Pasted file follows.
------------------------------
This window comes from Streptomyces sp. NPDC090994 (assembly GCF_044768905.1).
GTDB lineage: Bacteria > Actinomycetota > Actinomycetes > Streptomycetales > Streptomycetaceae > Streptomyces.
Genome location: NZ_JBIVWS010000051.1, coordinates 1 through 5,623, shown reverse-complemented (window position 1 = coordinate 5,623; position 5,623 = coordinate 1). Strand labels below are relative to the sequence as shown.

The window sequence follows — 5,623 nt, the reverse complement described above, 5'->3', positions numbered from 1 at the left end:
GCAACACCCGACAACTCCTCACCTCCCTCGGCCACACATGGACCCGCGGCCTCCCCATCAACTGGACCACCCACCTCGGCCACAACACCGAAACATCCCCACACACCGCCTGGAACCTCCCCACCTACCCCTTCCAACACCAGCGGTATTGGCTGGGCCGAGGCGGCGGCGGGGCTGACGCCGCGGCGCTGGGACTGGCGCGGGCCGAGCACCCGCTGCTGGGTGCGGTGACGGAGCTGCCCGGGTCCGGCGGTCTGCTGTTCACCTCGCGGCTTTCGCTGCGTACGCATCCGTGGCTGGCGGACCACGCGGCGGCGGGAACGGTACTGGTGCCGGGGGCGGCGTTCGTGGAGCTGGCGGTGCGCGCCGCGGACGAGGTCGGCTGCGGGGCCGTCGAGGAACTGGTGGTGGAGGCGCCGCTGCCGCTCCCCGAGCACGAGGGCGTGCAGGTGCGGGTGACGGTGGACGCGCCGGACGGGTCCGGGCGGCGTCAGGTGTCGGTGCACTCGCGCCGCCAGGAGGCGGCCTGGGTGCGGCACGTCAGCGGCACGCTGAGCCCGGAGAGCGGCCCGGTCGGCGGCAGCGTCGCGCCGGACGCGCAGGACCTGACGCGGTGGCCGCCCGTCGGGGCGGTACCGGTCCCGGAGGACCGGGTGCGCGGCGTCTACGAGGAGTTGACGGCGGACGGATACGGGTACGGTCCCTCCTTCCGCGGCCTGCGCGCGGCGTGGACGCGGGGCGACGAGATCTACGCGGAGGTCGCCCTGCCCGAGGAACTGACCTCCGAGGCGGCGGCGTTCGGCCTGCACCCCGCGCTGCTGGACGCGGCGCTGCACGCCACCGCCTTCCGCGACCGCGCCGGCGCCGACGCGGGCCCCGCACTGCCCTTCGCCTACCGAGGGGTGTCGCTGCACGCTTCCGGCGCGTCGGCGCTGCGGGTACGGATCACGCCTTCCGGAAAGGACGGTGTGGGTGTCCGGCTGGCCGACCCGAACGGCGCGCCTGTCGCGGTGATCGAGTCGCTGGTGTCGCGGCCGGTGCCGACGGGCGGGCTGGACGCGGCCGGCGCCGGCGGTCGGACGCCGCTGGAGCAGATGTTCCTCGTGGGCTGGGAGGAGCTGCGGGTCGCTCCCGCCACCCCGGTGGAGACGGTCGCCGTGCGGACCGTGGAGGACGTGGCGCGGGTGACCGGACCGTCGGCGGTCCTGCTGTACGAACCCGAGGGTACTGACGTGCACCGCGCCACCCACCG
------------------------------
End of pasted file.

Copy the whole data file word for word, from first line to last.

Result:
This window comes from Streptomyces sp. NPDC090994 (assembly GCF_044768905.1).
GTDB lineage: Bacteria > Actinomycetota > Actinomycetes > Streptomycetales > Streptomycetaceae > Streptomyces.
Genome location: NZ_JBIVWS010000051.1, coordinates 1 through 5,623, shown reverse-complemented (window position 1 = coordinate 5,623; position 5,623 = coordinate 1). Strand labels below are relative to the sequence as shown.

The window sequence follows — 5,623 nt, the reverse complement described above, 5'->3', positions numbered from 1 at the left end:
GCAACACCCGACAACTCCTCACCTCCCTCGGCCACACATGGACCCGCGGCCTCCCCATCAACTGGACCACCCACCTCGGCCACAACACCGAAACATCCCCACACACCGCCTGGAACCTCCCCACCTACCCCTTCCAACACCAGCGGTATTGGCTGGGCCGAGGCGGCGGCGGGGCTGACGCCGCGGCGCTGGGACTGGCGCGGGCCGAGCACCCGCTGCTGGGTGCGGTGACGGAGCTGCCCGGGTCCGGCGGTCTGCTGTTCACCTCGCGGCTTTCGCTGCGTACGCATCCGTGGCTGGCGGACCACGCGGCGGCGGGAACGGTACTGGTGCCGGGGGCGGCGTTCGTGGAGCTGGCGGTGCGCGCCGCGGACGAGGTCGGCTGCGGGGCCGTCGAGGAACTGGTGGTGGAGGCGCCGCTGCCGCTCCCCGAGCACGAGGGCGTGCAGGTGCGGGTGACGGTGGACGCGCCGGACGGGTCCGGGCGGCGTCAGGTGTCGGTGCACTCGCGCCGCCAGGAGGCGGCCTGGGTGCGGCACGTCAGCGGCACGCTGAGCCCGGAGAGCGGCCCGGTCGGCGGCAGCGTCGCGCCGGACGCGCAGGACCTGACGCGGTGGCCGCCCGTCGGGGCGGTACCGGTCCCGGAGGACCGGGTGCGCGGCGTCTACGAGGAGTTGACGGCGGACGGATACGGGTACGGTCCCTCCTTCCGCGGCCTGCGCGCGGCGTGGACGCGGGGCGACGAGATCTACGCGGAGGTCGCCCTGCCCGAGGAACTGACCTCCGAGGCGGCGGCGTTCGGCCTGCACCCCGCGCTGCTGGACGCGGCGCTGCACGCCACCGCCTTCCGCGACCGCGCCGGCGCCGACGCGGGCCCCGCACTGCCCTTCGCCTACCGAGGGGTGTCGCTGCACGCTTCCGGCGCGTCGGCGCTGCGGGTACGGATCACGCCTTCCGGAAAGGACGGTGTGGGTGTCCGGCTGGCCGACCCGAACGGCGCGCCTGTCGCGGTGATCGAGTCGCTGGTGTCGCGGCCGGTGCCGACGGGCGGGCTGGACGCGGCCGGCGCCGGCGGTCGGACGCCGCTGGAGCAGATGTTCCTCGTGGGCTGGGAGGAGCTGCGGGTCGCTCCCGCCACCCCGGTGGAGACGGTCGCCGTGCGGACCGTGGAGGACGTGGCGCGGGTGACCGGACCGTCGGCGGTCCTGCTGTACGAACCCGAGGGTACTGACGTGCACCGCGCCACCCACCG